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As career week culminates today at the Career Forum, I have resigned myself to a future of unemployment. I might as well start collecting the checks. When the glossy, black Introduction to Career Week landed in our mailboxes last weekend, I already began to feel the dread.
For someone with no interest in business, there are apparently few
openings in today's job market. According to this book, this week's
panels, and in fact, Harvard's
entire vocational ideology, a job in media means serving as an analyst at
Walt Disney. A job in public service: Associate Analyst for a non-profit consulting firm. A job in entertainment: assistant analyst of a production company. A job in technology: e-commerce analyst for a local start-ups.
Let's cut the QRR bullshit and rename the new core department, Future Analyst Reasoning Requirement. Even the book itself allows gimmicky advertisements from Mckinsey, Trilogy and Credit Suisse more than half its pages (earning HSA a pretty penny), creating a future business person's "little green book." (This is the Harvard student's
equivalent to Mao's "little red book").
By now, seniors have stopped defending their capitalist proclivities. We have cut out the standard qualifier, " I know it is a sell-out but..." from descriptions of our future career plans. It has become an accepted fact--money, which will wine, dine and allure us in the coming recruiting season, talks. The week's slogan: show me the money.
The problem lies less in the attractiveness of the business world and more in the disingenuity with which OCS, HSA and PHBA (the sponsors of Career Week) have presented "Careers."
Obviously, the fair today, despite the token participation of Teach for
America, the Peace Corps and a handful of other name brand non-profits, is mainly a vehicle of the recruiting process. Students will come to pick up free balls and water bottles, see their friends from previous years in suits and positions of prominence. Then, they will rush back to their computers to eagerly hone their resumes and begin deliberating what bars they will frequent next year on Wall Street.
The business world is obviously desperate to milk our minds, youth, creativity and work ethic. And they have correctly assessed what it takes to attract us: appear competitive, prestigious and upwardly mobile. That's fine. They know that four years
ago, we wanted the absolute best. We did not settle for number three or four on the college rankings.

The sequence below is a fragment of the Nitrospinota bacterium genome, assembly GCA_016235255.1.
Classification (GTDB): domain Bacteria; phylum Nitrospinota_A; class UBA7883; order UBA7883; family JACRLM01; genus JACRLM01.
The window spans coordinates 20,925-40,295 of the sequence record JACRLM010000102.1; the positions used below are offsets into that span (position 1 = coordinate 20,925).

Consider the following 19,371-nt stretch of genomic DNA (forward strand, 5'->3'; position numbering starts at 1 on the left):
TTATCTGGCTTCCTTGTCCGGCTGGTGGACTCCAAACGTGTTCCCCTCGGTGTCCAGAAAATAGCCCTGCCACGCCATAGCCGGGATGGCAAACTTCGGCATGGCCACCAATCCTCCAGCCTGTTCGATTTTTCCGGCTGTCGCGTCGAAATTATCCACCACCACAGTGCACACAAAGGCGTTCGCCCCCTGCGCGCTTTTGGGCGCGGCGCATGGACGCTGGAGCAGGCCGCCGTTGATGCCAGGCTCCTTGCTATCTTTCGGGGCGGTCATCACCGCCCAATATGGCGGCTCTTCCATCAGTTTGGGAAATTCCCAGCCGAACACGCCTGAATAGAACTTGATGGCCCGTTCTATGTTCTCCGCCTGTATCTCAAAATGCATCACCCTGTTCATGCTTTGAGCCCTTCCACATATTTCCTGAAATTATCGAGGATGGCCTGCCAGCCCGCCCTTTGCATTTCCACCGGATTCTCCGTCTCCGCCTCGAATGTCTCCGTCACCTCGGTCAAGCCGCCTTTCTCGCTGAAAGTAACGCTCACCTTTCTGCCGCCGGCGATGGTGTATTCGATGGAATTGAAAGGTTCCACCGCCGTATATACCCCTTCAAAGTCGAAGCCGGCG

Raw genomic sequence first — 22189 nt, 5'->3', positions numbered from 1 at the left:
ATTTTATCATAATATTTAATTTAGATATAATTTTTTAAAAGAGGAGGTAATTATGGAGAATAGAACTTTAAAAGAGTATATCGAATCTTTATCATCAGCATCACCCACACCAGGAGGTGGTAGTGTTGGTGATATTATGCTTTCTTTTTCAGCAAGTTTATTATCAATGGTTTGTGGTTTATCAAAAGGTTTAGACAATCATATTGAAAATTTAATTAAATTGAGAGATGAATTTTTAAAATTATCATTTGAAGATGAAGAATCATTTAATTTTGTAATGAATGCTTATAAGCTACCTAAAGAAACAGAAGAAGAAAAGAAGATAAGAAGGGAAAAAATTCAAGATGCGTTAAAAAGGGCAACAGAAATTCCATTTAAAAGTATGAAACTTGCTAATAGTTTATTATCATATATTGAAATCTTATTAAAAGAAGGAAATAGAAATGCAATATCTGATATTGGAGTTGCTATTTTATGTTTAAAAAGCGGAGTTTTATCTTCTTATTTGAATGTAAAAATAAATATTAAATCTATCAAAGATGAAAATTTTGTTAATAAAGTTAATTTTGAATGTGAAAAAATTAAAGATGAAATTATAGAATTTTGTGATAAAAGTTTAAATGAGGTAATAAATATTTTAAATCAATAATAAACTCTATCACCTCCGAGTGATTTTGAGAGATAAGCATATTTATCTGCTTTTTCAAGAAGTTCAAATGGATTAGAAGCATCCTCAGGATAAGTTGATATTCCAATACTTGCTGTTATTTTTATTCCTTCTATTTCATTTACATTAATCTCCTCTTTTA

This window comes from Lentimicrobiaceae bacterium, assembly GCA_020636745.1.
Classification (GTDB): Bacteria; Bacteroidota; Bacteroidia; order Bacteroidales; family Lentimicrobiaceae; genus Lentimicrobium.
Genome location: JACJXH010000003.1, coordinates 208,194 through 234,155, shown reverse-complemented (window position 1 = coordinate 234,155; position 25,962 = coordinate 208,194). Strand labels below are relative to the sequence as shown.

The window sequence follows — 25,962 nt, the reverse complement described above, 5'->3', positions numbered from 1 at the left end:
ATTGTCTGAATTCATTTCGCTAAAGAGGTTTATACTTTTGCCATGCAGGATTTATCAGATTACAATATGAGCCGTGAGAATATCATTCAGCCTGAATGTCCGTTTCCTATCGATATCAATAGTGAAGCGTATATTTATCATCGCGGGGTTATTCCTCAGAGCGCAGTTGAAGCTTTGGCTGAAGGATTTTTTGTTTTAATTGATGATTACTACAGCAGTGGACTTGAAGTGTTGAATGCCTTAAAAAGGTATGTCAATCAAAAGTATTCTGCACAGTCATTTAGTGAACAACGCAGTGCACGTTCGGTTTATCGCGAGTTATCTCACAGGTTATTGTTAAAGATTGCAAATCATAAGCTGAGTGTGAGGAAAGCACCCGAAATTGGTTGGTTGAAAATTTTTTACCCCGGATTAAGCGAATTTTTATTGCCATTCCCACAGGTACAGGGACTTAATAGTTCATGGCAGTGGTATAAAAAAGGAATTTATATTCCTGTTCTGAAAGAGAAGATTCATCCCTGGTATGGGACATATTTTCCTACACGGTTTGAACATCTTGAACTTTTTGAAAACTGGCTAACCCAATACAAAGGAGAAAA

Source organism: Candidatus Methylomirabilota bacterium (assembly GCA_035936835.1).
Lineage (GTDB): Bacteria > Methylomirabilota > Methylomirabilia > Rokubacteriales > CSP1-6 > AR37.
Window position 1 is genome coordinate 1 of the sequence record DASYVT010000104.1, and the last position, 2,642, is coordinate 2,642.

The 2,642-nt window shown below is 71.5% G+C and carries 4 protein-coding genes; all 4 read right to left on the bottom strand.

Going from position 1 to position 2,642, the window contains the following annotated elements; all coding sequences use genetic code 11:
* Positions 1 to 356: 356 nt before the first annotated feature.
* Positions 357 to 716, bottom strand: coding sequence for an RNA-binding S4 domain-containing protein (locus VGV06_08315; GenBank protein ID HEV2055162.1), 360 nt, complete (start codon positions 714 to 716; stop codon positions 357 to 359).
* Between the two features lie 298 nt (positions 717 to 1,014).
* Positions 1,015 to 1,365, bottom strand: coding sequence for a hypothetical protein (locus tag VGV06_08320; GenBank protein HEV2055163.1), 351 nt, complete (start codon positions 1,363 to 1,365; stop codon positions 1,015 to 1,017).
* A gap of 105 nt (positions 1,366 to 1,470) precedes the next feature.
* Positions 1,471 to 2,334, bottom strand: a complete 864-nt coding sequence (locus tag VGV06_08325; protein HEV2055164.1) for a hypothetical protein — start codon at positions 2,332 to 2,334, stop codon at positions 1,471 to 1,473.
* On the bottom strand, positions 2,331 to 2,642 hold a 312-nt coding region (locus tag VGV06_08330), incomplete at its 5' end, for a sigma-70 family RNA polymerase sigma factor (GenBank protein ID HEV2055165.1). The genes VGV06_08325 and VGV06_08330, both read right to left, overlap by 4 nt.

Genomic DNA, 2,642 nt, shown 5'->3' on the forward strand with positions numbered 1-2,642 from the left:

They prey on our desire to find the "Harvard" of everything: activities,
summer jobs, relationships and now careers.
But to present the recruiting process as the "career process" reflects
Harvard's subtle and not so subtle attempts to challenge our values,
delude our personal goals and to generally morph our diverse interests and talents into its ideal type of a respectable alum.
Three years ago, we sat together in Annenberg, learning about each others successes in viola and hockey, in public service and debate. Now, History and Literature and Folk and Myth students will crowd together with Economics concentrators to hear about the Boston Consulting Group. Harvard has a stake in producing as many of these types as possible; consultant/banker/technology whizzes will chair the alumni campaign of 2030 or maybe donate a computer lab when the brand new Maxwell Dworkin is outdated.
To be fair, the impetus comes mostly from the firms that are recruiting. Local non-profits, magazines, school districts and Congress have few built-in mechanisms or resources to come here and woo us. OCS does attempt to present a variety of other options (or at least, direct us to the ubiquitous "binders in the downstairs reading room"). We should expect more of OCS, though. Compared to the convenience of the recruiting process, finding information about other fields is a much more arduous a task. Students who pursue other fields must be largely selfguided.
Together, OCS and the recruiters have collaborated so that procuring a job as a consultant or investment banker is easier then applying for a Freshman seminar. OCS should compensate, helping ease the research, interview and placement process in other fields. Why not publish a list on the OCS website of names and addresses of contacts in schools, museums, magazines and newspapers, religious organizations and government jobs?
Thankfully, Phillip Brooks House has stepped up its involvement in the
career counseling process. Disappointingly, however, two of the three representatives on the social enterprise panel this week had started off in big bucks consulting.
The first step in resisting the conformism of the job process
boils down to an issue of semantics. White out the title of this week's
handbook. Let's fess up; this is business week, not career week.
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